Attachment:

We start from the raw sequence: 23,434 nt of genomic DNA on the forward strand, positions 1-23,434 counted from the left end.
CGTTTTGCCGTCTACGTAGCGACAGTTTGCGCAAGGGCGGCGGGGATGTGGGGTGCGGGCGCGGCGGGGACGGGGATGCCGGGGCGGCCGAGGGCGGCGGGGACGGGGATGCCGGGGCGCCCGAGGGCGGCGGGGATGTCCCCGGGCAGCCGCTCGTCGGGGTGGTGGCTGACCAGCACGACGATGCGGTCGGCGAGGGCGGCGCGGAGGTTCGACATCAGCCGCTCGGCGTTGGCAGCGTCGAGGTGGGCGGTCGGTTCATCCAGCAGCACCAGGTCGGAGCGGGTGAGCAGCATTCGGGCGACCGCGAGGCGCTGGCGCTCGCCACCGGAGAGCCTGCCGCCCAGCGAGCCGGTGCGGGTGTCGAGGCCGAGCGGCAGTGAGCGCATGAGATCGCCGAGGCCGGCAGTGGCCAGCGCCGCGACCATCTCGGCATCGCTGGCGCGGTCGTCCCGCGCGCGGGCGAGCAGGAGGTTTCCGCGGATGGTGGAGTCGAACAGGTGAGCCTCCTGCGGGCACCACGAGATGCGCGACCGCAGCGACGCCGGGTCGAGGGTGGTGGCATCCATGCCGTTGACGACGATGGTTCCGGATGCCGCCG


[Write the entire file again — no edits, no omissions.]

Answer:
We start from the raw sequence: 23,434 nt of genomic DNA on the forward strand, positions 1-23,434 counted from the left end.
CGTTTTGCCGTCTACGTAGCGACAGTTTGCGCAAGGGCGGCGGGGATGTGGGGTGCGGGCGCGGCGGGGACGGGGATGCCGGGGCGGCCGAGGGCGGCGGGGACGGGGATGCCGGGGCGCCCGAGGGCGGCGGGGATGTCCCCGGGCAGCCGCTCGTCGGGGTGGTGGCTGACCAGCACGACGATGCGGTCGGCGAGGGCGGCGCGGAGGTTCGACATCAGCCGCTCGGCGTTGGCAGCGTCGAGGTGGGCGGTCGGTTCATCCAGCAGCACCAGGTCGGAGCGGGTGAGCAGCATTCGGGCGACCGCGAGGCGCTGGCGCTCGCCACCGGAGAGCCTGCCGCCCAGCGAGCCGGTGCGGGTGTCGAGGCCGAGCGGCAGTGAGCGCATGAGATCGCCGAGGCCGGCAGTGGCCAGCGCCGCGACCATCTCGGCATCGCTGGCGCGGTCGTCCCGCGCGCGGGCGAGCAGGAGGTTTCCGCGGATGGTGGAGTCGAACAGGTGAGCCTCCTGCGGGCACCACGAGATGCGCGACCGCAGCGACGCCGGGTCGAGGGTGGTGGCATCCATGCCGTTGACGACGATGGTTCCGGATGCCGCCG